As part of our visit to RainForeStation, we purchased the “Big Nature Package” which included the Pamagirri Cultural Center. This experience demonstrated boomerang and spear throwing, didgeridoo playing, and a Pamagirri Aboriginal Dance Performance.
After receiving clear instructions from our guide, each guest was given a chance to throw a boomerang. They even had special left-handed boomerangs available. Lary was the first one to throw and had the best boomerang return.
Our guide explained the fascinating way didgeridoos are made. Termites eat the inside if the tree trunks. As you walk through the forest, you tap on the wood to hear if it is hollow. Then it is cut down and filled with hot coals to burn the interior. Wax is applied to the top.
The sounds of the didgeridoo are made by blowing with relaxed lips. The circular breathing technique is the hardest to master.
The Pamagirri people use a special tool called a woomera to help launch the spear across the field. The world record holder for distance works at this cultural center.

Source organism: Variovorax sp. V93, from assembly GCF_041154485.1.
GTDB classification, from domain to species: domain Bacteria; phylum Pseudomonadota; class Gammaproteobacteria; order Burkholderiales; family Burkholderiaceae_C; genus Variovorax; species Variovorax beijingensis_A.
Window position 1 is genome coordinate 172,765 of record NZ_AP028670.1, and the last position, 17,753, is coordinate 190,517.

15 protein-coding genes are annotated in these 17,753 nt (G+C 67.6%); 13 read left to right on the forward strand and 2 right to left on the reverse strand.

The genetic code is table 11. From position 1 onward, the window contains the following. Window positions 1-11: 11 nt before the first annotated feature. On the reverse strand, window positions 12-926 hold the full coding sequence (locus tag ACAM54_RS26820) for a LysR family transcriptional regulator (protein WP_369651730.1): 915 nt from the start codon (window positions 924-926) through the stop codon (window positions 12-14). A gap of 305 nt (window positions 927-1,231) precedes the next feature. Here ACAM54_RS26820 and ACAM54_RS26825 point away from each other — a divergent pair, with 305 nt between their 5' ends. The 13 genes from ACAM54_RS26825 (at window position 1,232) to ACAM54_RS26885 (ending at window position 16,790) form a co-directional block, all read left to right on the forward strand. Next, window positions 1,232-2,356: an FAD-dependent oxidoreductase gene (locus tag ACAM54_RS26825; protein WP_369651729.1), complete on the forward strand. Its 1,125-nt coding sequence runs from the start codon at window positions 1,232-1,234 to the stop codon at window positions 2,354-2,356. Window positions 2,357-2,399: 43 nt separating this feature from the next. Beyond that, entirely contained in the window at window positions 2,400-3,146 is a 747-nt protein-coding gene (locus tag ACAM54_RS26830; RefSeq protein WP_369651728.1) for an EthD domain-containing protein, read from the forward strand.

The dance performance was informational and entertaining. It was a neat peak into traditions passed down of the aboriginal people.
The setting for the dance performance was not ideal. The narrator didn’t have a microphone, and a large portion of the overcapacity audience was speaking loudly to each other.
Overall, we enjoyed the experience. However, I wish we had more time throwing boomerangs, the performance had better production, and it didn’t feel so rushed.
- When getting your timed schedule at the ticket box, ask for the least crowded time for experiences.
- Ask questions to draw out more information.
- Request another try at throwing the boomerang; One just isn’t enough!